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Shuffle a set of numbers without duplicates.

**Example:**

// Init an array with set 1, 2, and 3. int[] nums = {1,2,3}; Solution solution = new Solution(nums); // Shuffle the array [1,2,3] and return its result. Any permutation of [1,2,3] must equally likely to be returned. solution.shuffle(); // Resets the array back to its original configuration [1,2,3]. solution.reset(); // Returns the random shuffling of array [1,2,3]. solution.shuffle();

b'

\n#### Initial Thoughts

\n#### Approach #1 Brute Force [Accepted]

\n

\n#### Approach #2 Fisher-Yates Algorithm [Accepted]

\n

\n

'
\n\n

\nNormally I would display more than two approaches, but shuffling is\ndeceptively easy to do *almost* properly, and the Fisher-Yates algorithm is\nboth the canonical solution and asymptotically optimal.

A few notes on randomness are necessary before beginning - both approaches\ndisplayed below assume that the languages\' pseudorandom number generators\n(PRNGs) are sufficiently random. The sample code uses the simplest techniques\navailable for getting pseudorandom numbers, but for each possible permutation\nof the array to be truly equally likely, more care must be taken. For\nexample, an array of length has distinct permutations. Therefore, in\norder to encode all permutations in an integer space, \nbits are necessary, which may not be guaranteed by the default PRNG.

\n**Intuition**

If we put each number in a "hat" and draw them out at random, the order in\nwhich we draw them will define a random ordering.

\n**Algorithm**

The brute force algorithm essentially puts each number in the aforementioned\n"hat", and draws them at random (without replacement) until there are none\nleft. Mechanically, this is performed by copying the contents of `array`

into\na second auxiliary array named `aux`

before overwriting each element of\n`array`

with a randomly selected one from `aux`

. After selecting each random\nelement, it is removed from `aux`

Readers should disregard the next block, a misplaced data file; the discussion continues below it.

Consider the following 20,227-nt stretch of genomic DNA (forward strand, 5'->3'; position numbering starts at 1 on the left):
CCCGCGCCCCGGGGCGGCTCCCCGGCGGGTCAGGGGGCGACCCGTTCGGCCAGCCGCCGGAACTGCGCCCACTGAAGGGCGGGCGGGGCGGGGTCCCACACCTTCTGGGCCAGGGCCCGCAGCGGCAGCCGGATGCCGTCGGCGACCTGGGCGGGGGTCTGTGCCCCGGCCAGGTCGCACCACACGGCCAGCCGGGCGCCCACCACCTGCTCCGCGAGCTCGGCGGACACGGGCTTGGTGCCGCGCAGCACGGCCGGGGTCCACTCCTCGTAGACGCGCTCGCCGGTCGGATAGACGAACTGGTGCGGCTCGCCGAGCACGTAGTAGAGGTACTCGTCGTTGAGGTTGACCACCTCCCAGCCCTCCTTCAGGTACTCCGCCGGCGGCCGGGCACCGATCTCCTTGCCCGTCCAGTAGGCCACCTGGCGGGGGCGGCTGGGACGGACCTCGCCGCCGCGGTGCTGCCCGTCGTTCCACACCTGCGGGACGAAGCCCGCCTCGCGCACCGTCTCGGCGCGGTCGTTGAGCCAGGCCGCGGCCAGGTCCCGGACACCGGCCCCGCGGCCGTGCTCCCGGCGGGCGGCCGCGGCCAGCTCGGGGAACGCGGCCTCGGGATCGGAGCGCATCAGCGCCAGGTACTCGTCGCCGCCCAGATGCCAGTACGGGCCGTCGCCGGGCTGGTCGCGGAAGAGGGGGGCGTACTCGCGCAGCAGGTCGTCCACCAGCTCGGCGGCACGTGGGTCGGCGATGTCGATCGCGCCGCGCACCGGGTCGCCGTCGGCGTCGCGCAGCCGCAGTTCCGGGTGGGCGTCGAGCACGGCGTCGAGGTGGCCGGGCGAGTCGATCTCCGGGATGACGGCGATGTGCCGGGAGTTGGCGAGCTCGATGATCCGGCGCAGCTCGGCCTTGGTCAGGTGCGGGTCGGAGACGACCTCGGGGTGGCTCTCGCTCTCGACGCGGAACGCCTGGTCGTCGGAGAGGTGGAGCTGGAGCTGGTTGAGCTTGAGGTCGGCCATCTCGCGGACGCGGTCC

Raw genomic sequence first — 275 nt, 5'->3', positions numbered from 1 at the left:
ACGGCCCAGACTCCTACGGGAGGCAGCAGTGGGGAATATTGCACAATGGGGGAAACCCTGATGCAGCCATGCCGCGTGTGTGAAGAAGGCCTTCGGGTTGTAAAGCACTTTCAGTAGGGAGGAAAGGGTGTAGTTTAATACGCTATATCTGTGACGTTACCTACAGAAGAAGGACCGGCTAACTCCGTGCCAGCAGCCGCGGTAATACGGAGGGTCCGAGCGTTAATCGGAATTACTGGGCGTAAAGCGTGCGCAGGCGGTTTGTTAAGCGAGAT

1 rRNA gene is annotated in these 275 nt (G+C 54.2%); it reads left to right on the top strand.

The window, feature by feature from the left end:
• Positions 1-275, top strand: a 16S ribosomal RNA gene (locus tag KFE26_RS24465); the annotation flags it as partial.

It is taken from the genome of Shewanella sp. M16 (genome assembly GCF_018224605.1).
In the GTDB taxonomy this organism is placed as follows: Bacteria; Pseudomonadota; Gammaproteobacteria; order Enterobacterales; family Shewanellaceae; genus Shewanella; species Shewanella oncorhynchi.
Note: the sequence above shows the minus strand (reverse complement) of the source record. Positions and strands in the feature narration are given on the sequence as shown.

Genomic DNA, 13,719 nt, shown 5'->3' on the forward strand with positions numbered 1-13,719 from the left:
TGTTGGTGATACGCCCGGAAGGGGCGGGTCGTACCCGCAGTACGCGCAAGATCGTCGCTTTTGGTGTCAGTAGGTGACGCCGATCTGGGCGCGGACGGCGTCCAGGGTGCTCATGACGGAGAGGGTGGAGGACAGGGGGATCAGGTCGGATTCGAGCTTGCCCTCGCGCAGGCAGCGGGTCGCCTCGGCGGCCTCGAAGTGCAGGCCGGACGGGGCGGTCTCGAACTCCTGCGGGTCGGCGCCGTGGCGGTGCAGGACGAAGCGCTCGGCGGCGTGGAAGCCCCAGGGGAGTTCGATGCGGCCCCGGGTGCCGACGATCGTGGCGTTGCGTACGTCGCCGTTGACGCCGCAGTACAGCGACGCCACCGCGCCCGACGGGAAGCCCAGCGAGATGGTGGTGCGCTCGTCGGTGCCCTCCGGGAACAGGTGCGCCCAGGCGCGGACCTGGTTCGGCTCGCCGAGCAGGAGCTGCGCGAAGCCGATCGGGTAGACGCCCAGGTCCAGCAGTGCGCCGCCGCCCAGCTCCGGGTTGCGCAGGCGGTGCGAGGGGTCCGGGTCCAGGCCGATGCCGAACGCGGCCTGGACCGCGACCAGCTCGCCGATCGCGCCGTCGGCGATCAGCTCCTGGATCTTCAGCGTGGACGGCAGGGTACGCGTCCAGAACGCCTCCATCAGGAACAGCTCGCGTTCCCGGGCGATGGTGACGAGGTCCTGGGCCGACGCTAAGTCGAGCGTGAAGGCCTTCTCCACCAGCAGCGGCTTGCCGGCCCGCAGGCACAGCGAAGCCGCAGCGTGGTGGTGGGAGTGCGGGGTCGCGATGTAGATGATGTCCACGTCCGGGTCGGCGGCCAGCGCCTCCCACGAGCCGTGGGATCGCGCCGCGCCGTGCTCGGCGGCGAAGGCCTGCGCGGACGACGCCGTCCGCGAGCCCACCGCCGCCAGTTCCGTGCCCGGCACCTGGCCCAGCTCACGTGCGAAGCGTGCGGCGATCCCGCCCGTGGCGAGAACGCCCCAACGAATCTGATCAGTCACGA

to prevent duplicate draws. The\nimplementation of `reset`

is simple, as we just store the original state of\n`nums`

on construction.

The correctness of the algorithm follows from the fact that an element\n(without loss of generality) is equally likely to be selected during all\niterations of the `for`

loop. To prove this, observe that the probability of a\nparticular element being chosen on the th iteration (indexed from 0)\nis simply being chosen during the th iteration not being\nchosen before the th iteration. Given that the array to be shuffled has\n elements, this probability is more concretely stated as the following:

\n\n

\nWhen expanded (and rearranged), it looks like this (for sufficiently large\n):

\n\n\n

\nFor the base case (), it is trivial to see that\n. For , the numerator of each fraction\ncan be cancelled with the denominator of the next, leaving the from the\n0th draw as the only uncancelled denominator. Therefore, no matter on which\ndraw an element is drawn, it is drawn with a chance, so each\narray permutation is equally likely to arise.

\n\n**Complexity Analysis**

- \n
- \n
Time complexity : \n

\nThe quadratic time complexity arises from the calls to

\n`list.remove`

(or\n`list.pop`

), which run in linear time. linear list removals occur,\nwhich results in a fairly easy quadratic analysis. \n - \n
Space complexity : \n

\nBecause the problem also asks us to implement

\n`reset`

, we must use linear\nadditional space to store the original array. Otherwise, it would be lost\nupon the first call to`shuffle`

. \n

\n

**Intuition**

We can cut down the time and space complexities of `shuffle`

with a bit of\ncleverness - namely, by swapping elements around within the array itself, we\ncan avoid the linear space cost of the auxiliary array and the linear time\ncost of list modification.

**Algorithm**

The Fisher-Yates algorithm is remarkably similar to the brute force solution.\nOn each iteration of the algorithm, we generate a random integer between the\ncurrent index and the last index of the array. Then, we swap the elements at\nthe current index and the chosen index - this simulates drawing (and\nremoving) the element from the hat, as the next range from which we select a\nrandom index will not include the most recently processed one. One small, yet important\ndetail is that it is possible to swap an element with itself - otherwise, some\narray permutations would be more likely than others. To see this illustrated more\nclearly, consider the animation below:

\n!?!../Documents/384_Shuffle_an_Array.json:697,161!?!

\n\n**Complexity Analysis**

- \n
- \n
Time complexity : \n

\nThe Fisher-Yates algorithm runs in linear time, as generating a random\nindex and swapping two values can be done in constant time.

\n \n - \n
Space complexity : \n

\nAlthough we managed to avoid using linear space on the auxiliary array\nfrom the brute force approach, we still need it for

\n`reset`

, so we\'re\nstuck with linear space complexity. \n

\n

Analysis written by: @emptyset

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